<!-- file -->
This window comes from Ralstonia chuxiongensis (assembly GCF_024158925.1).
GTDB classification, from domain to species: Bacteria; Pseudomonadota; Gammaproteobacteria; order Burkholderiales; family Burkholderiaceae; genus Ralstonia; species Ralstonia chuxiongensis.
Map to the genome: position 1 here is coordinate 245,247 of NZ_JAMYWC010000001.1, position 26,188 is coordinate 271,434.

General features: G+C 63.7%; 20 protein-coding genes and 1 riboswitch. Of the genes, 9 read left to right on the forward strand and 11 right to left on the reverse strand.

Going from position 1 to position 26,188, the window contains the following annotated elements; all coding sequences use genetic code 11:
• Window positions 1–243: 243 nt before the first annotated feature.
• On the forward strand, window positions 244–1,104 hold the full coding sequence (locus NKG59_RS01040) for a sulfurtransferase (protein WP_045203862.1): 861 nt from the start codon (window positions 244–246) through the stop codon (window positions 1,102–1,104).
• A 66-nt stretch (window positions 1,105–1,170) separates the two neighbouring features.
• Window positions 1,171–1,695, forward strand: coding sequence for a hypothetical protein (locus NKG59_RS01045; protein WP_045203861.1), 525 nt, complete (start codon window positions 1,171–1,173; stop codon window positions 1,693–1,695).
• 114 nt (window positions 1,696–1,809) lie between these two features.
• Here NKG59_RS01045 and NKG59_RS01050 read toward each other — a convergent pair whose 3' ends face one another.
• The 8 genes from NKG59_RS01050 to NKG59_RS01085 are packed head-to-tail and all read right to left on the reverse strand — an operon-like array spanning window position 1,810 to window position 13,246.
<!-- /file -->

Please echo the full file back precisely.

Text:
This window comes from Ralstonia chuxiongensis (assembly GCF_024158925.1).
GTDB classification, from domain to species: Bacteria; Pseudomonadota; Gammaproteobacteria; order Burkholderiales; family Burkholderiaceae; genus Ralstonia; species Ralstonia chuxiongensis.
Map to the genome: position 1 here is coordinate 245,247 of NZ_JAMYWC010000001.1, position 26,188 is coordinate 271,434.

General features: G+C 63.7%; 20 protein-coding genes and 1 riboswitch. Of the genes, 9 read left to right on the forward strand and 11 right to left on the reverse strand.

Going from position 1 to position 26,188, the window contains the following annotated elements; all coding sequences use genetic code 11:
• Window positions 1–243: 243 nt before the first annotated feature.
• On the forward strand, window positions 244–1,104 hold the full coding sequence (locus NKG59_RS01040) for a sulfurtransferase (protein WP_045203862.1): 861 nt from the start codon (window positions 244–246) through the stop codon (window positions 1,102–1,104).
• A 66-nt stretch (window positions 1,105–1,170) separates the two neighbouring features.
• Window positions 1,171–1,695, forward strand: coding sequence for a hypothetical protein (locus NKG59_RS01045; protein WP_045203861.1), 525 nt, complete (start codon window positions 1,171–1,173; stop codon window positions 1,693–1,695).
• 114 nt (window positions 1,696–1,809) lie between these two features.
• Here NKG59_RS01045 and NKG59_RS01050 read toward each other — a convergent pair whose 3' ends face one another.
• The 8 genes from NKG59_RS01050 to NKG59_RS01085 are packed head-to-tail and all read right to left on the reverse strand — an operon-like array spanning window position 1,810 to window position 13,246.